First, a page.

Our next stop was Five Sisters resort, which is 2.5 miles down the road past Blancaneaux. We were very curious about Five Sisters because Tom’s parents are taking a Central American tour with Overseas Adventure Travel in the end of December, and the last stop on the tour is Belize, where they’ll be staying at Five Sisters. Most of the OAT adventurers will head home from Belize, but Tom’s parents will stay with us for a little while after that. But, since they’ll be spending their first couple of nights in Belize at Five Sisters, we wanted to make sure it was okay – and it is okay, very nice, in fact. They’re not very busy this time of year, and in fact the only guests they were having were from another OAT group due to arrive Sunday afternoon. They showed us a few of their rooms and cabanas, and they’re all very nice.
We took a look at the restaurant and bar, and then walked down the 300+ steps to take a dip in the river and see the Five Sisters Waterfalls – obviously where the resort gets its name, and quite beautiful. They usually have an electric tram running, but something was wrong with their electric hydro plant, so the tram wasn’t running. We walked down all the stairs, had a swim and a snack and a rest, and then headed back up.
Ali and Junior walked up all the stairs with very little help, and when we got to the top, we were heading back to the truck, walking through the beautiful gardens surrounding the cabanas. We heard a Melodious Blackbird in the garden, which has a distinctive call that always makes Tom and me think it’s saying “Look at me!” Suddenly Ali says, “That bird is saying a bad word.” “What bird, and what bad word is he saying?” asked Hilda. “That bird,” said Ali, “he’s saying fookin’ ass.” And then Ali walked along the path, chirping “Fookin’ ass, fookin’ ass, fookin’ ass.” When we stopped laughing, Hilda asked where he’d heard those words, and he looked at her like she really couldn’t get much dumber, and just said, “from the bird.” So, Diane and Bill and Pete and JB, next time you get a call that Jonah or Lilly have said a bad word, just tell the principal or whomever the offended party is that they must have learned the bad words from a bird!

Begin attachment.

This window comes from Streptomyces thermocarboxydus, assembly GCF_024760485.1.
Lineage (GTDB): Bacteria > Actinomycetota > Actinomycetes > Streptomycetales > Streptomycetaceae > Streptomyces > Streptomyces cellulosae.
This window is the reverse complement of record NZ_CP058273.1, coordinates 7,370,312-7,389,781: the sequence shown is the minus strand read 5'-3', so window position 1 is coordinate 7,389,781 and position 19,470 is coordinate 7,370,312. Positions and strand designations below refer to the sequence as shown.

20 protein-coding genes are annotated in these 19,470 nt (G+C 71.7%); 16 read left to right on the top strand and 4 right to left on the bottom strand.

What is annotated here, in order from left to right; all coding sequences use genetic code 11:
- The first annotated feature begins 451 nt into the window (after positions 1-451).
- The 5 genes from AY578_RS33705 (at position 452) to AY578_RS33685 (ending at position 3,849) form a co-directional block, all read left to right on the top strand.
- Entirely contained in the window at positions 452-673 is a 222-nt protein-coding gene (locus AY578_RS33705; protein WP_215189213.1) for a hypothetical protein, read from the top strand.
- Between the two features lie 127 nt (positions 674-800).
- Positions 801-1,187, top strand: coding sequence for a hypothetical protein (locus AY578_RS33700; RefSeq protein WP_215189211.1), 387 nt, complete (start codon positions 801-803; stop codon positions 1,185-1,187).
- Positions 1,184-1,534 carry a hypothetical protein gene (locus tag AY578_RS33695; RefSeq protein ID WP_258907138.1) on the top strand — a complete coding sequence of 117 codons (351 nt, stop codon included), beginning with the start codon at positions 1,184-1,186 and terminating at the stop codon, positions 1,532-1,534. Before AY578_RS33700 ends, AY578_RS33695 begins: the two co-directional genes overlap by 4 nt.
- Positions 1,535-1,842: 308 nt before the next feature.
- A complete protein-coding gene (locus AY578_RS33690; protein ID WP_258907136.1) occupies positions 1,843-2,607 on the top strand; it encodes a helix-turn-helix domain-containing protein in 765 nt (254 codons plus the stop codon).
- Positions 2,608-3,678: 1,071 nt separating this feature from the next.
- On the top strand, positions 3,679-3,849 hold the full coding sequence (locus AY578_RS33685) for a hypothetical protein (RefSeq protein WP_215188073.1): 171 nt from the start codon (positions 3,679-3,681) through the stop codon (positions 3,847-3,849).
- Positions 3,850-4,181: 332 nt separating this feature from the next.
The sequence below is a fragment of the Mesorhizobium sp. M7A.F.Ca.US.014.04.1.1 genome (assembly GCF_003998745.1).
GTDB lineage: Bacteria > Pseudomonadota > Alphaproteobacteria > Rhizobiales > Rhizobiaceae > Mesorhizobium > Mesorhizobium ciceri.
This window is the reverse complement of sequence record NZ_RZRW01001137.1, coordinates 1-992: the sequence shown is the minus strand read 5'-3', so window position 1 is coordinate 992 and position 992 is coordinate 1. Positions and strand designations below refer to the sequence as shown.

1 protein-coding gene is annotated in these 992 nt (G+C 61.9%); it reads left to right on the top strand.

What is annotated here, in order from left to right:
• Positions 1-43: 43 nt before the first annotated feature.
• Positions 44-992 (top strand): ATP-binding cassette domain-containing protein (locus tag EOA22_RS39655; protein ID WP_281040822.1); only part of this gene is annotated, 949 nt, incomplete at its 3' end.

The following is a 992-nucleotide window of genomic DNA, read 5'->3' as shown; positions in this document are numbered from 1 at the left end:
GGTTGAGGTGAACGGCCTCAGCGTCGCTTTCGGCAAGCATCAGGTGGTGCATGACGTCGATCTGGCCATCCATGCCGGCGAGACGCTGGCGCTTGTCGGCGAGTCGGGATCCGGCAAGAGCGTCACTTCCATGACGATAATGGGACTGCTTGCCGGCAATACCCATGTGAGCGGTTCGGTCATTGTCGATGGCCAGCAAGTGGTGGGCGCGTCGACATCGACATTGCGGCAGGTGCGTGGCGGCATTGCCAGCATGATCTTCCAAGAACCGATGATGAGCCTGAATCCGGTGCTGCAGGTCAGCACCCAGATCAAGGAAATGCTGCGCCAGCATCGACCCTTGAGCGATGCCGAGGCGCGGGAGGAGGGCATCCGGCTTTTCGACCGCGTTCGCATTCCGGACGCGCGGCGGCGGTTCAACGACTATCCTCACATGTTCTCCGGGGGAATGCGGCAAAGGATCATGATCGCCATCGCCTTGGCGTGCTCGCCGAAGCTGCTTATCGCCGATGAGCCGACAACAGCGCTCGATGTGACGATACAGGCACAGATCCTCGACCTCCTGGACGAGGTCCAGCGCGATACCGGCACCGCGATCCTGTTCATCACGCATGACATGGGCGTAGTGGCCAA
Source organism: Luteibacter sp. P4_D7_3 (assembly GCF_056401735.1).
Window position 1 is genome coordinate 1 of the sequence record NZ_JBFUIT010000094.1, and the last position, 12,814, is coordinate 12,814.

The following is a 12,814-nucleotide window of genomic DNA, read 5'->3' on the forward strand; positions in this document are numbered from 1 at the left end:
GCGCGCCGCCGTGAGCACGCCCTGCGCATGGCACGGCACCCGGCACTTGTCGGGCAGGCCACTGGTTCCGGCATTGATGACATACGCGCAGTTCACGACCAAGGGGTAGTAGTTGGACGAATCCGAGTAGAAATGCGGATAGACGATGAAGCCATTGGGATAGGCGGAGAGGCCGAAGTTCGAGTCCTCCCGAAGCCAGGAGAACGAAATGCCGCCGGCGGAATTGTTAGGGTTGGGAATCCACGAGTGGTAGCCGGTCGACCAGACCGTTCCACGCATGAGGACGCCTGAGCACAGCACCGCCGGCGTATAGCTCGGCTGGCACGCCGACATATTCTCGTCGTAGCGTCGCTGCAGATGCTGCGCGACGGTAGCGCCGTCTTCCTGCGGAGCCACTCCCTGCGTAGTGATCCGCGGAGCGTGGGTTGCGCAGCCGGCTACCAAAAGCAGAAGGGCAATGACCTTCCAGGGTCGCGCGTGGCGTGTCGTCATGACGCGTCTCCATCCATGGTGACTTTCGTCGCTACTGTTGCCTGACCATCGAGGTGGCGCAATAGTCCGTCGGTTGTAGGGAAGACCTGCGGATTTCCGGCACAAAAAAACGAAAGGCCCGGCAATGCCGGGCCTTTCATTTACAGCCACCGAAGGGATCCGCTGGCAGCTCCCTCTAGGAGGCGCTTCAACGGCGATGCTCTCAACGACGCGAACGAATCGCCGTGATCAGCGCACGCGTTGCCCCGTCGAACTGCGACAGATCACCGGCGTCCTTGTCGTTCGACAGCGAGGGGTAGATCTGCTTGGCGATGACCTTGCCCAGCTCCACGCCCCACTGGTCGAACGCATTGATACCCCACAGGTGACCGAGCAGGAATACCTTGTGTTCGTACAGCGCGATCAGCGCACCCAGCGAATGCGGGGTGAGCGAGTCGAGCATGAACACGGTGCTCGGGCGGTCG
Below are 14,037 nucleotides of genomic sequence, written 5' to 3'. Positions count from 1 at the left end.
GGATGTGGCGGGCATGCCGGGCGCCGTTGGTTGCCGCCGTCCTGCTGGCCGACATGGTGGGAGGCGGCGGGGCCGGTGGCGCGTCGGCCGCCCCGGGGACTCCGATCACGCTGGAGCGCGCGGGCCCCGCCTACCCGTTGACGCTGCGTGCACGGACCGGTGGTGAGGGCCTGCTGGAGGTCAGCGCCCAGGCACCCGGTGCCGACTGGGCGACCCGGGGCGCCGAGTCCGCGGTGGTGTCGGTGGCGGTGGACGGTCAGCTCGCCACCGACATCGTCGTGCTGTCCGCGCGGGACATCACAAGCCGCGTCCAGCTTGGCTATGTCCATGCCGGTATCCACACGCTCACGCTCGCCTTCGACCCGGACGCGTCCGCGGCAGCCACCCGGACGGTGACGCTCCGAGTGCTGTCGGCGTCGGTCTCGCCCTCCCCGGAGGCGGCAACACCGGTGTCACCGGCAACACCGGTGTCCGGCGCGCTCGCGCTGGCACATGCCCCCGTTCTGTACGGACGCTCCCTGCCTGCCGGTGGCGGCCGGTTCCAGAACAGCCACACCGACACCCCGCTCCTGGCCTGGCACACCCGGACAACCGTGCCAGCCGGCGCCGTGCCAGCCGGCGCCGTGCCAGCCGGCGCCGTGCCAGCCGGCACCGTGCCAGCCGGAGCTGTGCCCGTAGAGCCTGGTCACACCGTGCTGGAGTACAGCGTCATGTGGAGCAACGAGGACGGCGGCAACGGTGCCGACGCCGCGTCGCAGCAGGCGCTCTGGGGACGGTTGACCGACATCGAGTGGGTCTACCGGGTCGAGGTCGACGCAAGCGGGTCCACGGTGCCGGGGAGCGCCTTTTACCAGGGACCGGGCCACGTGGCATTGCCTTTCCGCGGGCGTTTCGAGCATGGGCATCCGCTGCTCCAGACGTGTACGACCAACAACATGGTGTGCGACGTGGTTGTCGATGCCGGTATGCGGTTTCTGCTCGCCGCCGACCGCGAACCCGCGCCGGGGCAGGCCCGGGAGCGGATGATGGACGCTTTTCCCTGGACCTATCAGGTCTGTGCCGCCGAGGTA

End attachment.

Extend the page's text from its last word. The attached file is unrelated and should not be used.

We made a quick stop at Blancaneaux on our way out, where we admired the two new colts, one a few days under two weeks, and the other a few days older. The mares had been bred when Selwyn was still working at Blancaneaux, and he’d heard that they’d both had colts, and since we were driving by, we stopped to see. While we were there, we picked up Selwyn’s brother Richard, who works there, and brought him and another worker down the hill. We picked up Selwyn’s other brother, Derrick, at the family farm, and they all came to our house to pick up the legs to a rabbit hutch we’d given Selwyn and Hilda for the boys’ rabbit. We’d been hearing thunder since we left Five Sisters, and the sky was getting blacker and blacker, so we all came in the cabin, and, since we’d skipped lunch, we decided to eat. Selwyn has been talking about having Hilda come over to teach me how to make tortillas for months, and we decided that yesterday was time for the lesson.